Gavin and Ming-Hui


Nature of the Genetic Difficulty Bloomsyndrome-1.jpg

Bloom's Syndrome is caused by a mutation in a gene on Chromosome 15 which limits the activity of DNA helicase, an enzyme which is involved in DNA replication. As a result, DNA replication in patients with Bloom's Syndrome often produces mutations, increasing cancer risk and causing respiratory problems and skin rashes. The process of "crossing over" that occurs during DNA replication in homologous chromosomes in patients with Bloom's Syndrome occurs more frequently than normal, resulting in breaks in chromosomes and segments that have been cut and spliced between chromosomes.

Basis Facts of Disease

Bloom's syndrome is an autosomal recessive disease caused by a gene mutation. It is most common in Ashkenazi Jews, with a carrier rate of 1%. Many carriers of Bloom's syndrome have no symptoms, however if two parents are carriers of the disease, there is a 25% chance that their children will be born with Bloom's Syndrome. As long as one parent is not a carrier for Bloom's syndrome, there is a 0% chance that any children will have the disease because it is recessive.
Common Symptoms:
  • Increased susceptibility to respiratory and ear infections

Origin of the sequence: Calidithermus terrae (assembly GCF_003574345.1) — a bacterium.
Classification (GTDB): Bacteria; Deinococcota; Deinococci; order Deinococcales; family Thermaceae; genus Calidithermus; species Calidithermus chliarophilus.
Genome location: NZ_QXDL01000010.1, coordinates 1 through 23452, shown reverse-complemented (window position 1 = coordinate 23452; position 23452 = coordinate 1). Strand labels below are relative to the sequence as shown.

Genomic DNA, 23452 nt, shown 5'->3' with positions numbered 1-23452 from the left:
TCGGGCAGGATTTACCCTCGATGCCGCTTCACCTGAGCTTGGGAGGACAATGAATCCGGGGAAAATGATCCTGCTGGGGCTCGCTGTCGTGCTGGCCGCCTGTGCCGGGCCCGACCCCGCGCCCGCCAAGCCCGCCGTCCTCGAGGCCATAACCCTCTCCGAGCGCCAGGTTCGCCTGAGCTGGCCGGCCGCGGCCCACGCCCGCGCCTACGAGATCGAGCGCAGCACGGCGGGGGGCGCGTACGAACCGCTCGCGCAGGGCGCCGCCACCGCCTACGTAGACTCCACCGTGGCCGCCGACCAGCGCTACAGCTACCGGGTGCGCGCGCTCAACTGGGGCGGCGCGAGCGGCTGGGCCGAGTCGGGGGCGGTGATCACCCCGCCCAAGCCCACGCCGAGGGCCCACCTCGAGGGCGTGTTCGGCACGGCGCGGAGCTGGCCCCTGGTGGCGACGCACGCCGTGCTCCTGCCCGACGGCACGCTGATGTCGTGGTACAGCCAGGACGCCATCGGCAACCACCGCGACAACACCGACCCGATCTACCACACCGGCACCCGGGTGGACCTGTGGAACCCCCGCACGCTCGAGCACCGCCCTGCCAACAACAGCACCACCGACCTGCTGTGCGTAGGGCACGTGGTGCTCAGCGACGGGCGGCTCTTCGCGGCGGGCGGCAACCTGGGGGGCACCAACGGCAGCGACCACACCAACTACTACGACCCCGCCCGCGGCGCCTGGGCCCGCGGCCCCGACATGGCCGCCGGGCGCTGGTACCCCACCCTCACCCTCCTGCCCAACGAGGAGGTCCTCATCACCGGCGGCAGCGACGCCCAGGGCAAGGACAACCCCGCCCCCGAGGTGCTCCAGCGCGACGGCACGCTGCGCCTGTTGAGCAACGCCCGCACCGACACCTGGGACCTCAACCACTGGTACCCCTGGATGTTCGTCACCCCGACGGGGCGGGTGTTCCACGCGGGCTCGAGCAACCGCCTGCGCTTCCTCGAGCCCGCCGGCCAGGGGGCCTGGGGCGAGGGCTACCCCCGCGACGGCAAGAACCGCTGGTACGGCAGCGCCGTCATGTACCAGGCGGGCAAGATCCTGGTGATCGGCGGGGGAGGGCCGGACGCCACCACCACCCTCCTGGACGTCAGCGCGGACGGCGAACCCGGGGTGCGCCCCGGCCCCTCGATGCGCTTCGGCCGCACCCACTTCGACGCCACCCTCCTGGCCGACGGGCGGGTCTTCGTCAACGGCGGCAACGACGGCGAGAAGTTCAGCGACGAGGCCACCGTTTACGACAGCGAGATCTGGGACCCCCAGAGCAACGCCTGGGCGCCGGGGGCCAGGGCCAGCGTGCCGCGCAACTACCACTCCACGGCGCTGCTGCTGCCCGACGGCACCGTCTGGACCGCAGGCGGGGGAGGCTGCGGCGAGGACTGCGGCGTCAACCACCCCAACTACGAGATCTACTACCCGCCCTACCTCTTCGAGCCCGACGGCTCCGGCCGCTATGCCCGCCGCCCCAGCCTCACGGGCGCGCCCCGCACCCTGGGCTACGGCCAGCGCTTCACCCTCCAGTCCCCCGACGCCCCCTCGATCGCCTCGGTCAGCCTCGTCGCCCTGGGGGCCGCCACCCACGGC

• Reduced height (under five feet)
  • Small birth sizeBloom%27s_syndrome.jpg
  • Redness on face near the nose and upper lips

  • reater cancer risk
  • Higher probability of infertility
  • Greater diabetes risk
  • High-pitched voice
A person with Bloom's Syndrome has a 20% chance of developing leukemia or lymphoma.
Since this syndrome was first described by New York dermatologist David Bloom in 1954, over 170 individuals have been recognized as affected.


Through a blood test, it is possible to detect the specific gene change that is seen in Ashkenazi Jews with Bloom's Syndrome. The test is not as accurate for individuals who are from other ethnic backgrounds. CVS or amniocentesis, performed early during a pregnancy, can detect Bloom's Syndrome in a fetus.
There is currently no treatment or cure for Bloom’s Syndrome, but preventative measures (avoiding sun exposure, quickly treating infections with antibiotics, and monitoring the patient for cancer) can reduce the severity of the disease. Bone marrow transplants can reduce the effects of leukemia caused by Bloom's Syndrome but growth hormone has not been shown to be effective at increasing growth in children with the disease.

Sources Cited